Chicago Journal of International Law

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Parties involved in transnational business naturally expose themselves to peculiar international risks, including the possibility of having a foreign court resolve their future disputes. To reduce uncertainty, transnational contracts often contain a so-called “choice of court” (or “choice of forum”) clause to dictate where future disputes should be resolved.

Chosen courts, however, do not always enforce such clauses. Indeed, absent a convention or a treaty, the enforcement of a choice of court clause is purely a matter of national law and, in the case of federal systems like the United States, even of sub-national domestic law. To guarantee predictability, several countries have ratified the Hague Convention of 30 June 2005 on Choice of Court Agreements (the “Convention”), which aims at ensuring that the parties’ choice will be respected. The United States, however, was not among them, and U.S. courts continue to apply a variety of tests to determine whether they will follow the parties’ selection of forum.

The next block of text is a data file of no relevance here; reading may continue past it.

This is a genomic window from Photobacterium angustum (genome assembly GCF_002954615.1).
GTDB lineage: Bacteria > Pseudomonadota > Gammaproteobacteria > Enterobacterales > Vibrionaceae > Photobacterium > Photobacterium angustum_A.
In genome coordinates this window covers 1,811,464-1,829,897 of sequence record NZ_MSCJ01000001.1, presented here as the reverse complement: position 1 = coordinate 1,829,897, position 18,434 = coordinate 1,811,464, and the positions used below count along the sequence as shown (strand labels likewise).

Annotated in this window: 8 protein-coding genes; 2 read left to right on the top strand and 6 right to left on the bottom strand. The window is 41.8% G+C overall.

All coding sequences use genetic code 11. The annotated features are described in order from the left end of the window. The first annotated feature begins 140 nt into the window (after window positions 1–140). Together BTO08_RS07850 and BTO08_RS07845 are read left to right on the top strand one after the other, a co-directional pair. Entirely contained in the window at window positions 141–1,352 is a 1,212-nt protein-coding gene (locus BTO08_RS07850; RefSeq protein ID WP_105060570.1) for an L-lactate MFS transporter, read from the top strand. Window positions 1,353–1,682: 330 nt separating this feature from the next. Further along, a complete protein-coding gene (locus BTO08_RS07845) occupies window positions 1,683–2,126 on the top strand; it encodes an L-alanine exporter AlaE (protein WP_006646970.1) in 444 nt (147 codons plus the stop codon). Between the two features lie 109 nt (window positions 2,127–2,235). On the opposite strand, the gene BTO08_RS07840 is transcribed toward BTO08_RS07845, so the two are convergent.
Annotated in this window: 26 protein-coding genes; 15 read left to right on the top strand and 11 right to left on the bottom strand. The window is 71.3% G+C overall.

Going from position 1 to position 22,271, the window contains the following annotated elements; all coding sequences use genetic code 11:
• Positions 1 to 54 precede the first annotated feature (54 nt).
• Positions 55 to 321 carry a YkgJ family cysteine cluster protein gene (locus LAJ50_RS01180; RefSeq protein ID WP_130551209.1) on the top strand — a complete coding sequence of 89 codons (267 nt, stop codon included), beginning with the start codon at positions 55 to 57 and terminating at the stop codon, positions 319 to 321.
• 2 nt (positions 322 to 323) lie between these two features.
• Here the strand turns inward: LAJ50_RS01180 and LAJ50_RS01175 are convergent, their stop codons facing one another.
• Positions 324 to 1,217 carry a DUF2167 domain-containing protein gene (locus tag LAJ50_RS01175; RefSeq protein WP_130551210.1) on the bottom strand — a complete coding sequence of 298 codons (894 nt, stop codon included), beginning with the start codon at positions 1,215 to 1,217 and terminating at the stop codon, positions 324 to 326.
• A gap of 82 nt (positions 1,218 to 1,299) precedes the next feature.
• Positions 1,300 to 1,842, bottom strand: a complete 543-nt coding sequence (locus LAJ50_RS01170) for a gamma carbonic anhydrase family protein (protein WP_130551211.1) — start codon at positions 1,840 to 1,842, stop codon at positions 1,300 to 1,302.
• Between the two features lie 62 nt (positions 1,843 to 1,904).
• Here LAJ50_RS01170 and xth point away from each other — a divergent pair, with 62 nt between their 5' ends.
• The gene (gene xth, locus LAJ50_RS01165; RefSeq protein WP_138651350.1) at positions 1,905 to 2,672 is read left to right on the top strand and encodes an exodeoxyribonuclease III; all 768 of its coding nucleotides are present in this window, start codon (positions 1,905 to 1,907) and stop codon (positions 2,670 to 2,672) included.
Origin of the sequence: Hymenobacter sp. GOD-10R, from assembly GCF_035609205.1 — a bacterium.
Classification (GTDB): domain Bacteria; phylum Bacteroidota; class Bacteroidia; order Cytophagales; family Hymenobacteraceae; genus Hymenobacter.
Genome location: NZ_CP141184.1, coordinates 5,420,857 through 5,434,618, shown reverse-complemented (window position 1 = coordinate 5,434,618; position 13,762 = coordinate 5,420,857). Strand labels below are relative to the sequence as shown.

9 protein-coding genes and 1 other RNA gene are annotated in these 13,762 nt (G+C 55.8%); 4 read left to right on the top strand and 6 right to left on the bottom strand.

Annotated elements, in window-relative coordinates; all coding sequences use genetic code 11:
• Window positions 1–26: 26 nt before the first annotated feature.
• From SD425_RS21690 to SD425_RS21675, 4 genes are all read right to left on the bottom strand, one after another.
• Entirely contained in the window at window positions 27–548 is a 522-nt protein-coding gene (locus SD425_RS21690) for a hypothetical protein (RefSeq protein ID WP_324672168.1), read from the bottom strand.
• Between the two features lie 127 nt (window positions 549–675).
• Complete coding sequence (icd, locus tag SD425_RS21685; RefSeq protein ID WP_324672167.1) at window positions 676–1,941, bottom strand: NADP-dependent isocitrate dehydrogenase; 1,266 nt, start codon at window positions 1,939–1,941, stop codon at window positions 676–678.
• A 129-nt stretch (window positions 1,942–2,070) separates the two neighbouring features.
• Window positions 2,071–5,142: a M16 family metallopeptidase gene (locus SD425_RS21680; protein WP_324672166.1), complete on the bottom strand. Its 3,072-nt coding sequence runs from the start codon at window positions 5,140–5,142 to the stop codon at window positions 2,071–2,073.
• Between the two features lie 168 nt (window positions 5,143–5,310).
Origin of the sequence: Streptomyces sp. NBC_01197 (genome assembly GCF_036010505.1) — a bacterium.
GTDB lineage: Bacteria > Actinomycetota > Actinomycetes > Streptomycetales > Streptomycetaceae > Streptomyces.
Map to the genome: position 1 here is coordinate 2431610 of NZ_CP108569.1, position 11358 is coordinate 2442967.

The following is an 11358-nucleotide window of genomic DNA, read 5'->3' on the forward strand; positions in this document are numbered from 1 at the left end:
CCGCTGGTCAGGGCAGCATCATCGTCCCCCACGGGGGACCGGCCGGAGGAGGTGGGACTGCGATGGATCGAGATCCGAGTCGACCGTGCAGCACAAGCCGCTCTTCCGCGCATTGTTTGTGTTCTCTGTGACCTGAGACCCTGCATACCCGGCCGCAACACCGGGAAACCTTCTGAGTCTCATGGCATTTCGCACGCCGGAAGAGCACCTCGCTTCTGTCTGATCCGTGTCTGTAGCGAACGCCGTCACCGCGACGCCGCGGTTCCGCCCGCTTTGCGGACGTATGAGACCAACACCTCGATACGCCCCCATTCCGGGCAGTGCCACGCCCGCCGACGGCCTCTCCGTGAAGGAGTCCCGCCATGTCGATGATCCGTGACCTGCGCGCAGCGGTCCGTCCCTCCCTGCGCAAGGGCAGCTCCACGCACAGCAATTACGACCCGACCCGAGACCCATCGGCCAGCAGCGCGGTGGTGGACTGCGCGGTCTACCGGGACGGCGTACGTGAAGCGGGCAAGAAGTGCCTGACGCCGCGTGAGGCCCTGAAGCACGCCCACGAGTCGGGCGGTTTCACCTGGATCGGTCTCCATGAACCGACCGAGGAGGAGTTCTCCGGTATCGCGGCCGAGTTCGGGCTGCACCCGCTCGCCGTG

This Article analyzes recent judicial decisions involving the enforceability of choice of court clauses in transnational agreements under the Convention (i.e., Ermgassen & Co Limited v. Sixcap Financials Pte Limited, and Motacus Constructions Ltd v. Paolo Castelli SpA), and under the internal laws of selected jurisdictions (France, United Kingdom, Florida, New York, and California). Such analysis aims to ascertain whether the Convention was successful in guaranteeing the enforcement of choice of court clause in transnational contexts, and whether the United States should finally ratify it.

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